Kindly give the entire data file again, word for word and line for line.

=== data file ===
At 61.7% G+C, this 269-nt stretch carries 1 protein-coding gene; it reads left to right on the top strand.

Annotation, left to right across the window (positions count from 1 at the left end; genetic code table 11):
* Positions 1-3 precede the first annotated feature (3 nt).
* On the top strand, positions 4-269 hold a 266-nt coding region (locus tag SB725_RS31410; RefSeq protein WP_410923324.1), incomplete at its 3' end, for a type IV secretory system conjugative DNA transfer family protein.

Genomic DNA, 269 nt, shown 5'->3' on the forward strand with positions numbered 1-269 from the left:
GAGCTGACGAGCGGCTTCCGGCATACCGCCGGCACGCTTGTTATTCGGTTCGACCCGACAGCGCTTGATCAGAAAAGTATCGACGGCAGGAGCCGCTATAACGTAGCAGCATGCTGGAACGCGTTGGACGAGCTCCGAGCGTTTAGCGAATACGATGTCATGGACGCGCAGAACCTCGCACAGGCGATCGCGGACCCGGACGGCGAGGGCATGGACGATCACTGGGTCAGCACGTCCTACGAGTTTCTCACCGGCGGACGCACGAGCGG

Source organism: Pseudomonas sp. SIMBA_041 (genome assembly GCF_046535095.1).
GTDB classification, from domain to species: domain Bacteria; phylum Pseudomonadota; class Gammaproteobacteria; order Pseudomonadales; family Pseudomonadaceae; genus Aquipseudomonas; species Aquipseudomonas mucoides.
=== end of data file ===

At 61.7% G+C, this 269-nt stretch carries 1 protein-coding gene; it reads left to right on the top strand.

Annotation, left to right across the window (positions count from 1 at the left end; genetic code table 11):
* Positions 1-3 precede the first annotated feature (3 nt).
* On the top strand, positions 4-269 hold a 266-nt coding region (locus tag SB725_RS31410; RefSeq protein WP_410923324.1), incomplete at its 3' end, for a type IV secretory system conjugative DNA transfer family protein.

Genomic DNA, 269 nt, shown 5'->3' on the forward strand with positions numbered 1-269 from the left:
GAGCTGACGAGCGGCTTCCGGCATACCGCCGGCACGCTTGTTATTCGGTTCGACCCGACAGCGCTTGATCAGAAAAGTATCGACGGCAGGAGCCGCTATAACGTAGCAGCATGCTGGAACGCGTTGGACGAGCTCCGAGCGTTTAGCGAATACGATGTCATGGACGCGCAGAACCTCGCACAGGCGATCGCGGACCCGGACGGCGAGGGCATGGACGATCACTGGGTCAGCACGTCCTACGAGTTTCTCACCGGCGGACGCACGAGCGG

Source organism: Pseudomonas sp. SIMBA_041 (genome assembly GCF_046535095.1).
GTDB classification, from domain to species: domain Bacteria; phylum Pseudomonadota; class Gammaproteobacteria; order Pseudomonadales; family Pseudomonadaceae; genus Aquipseudomonas; species Aquipseudomonas mucoides.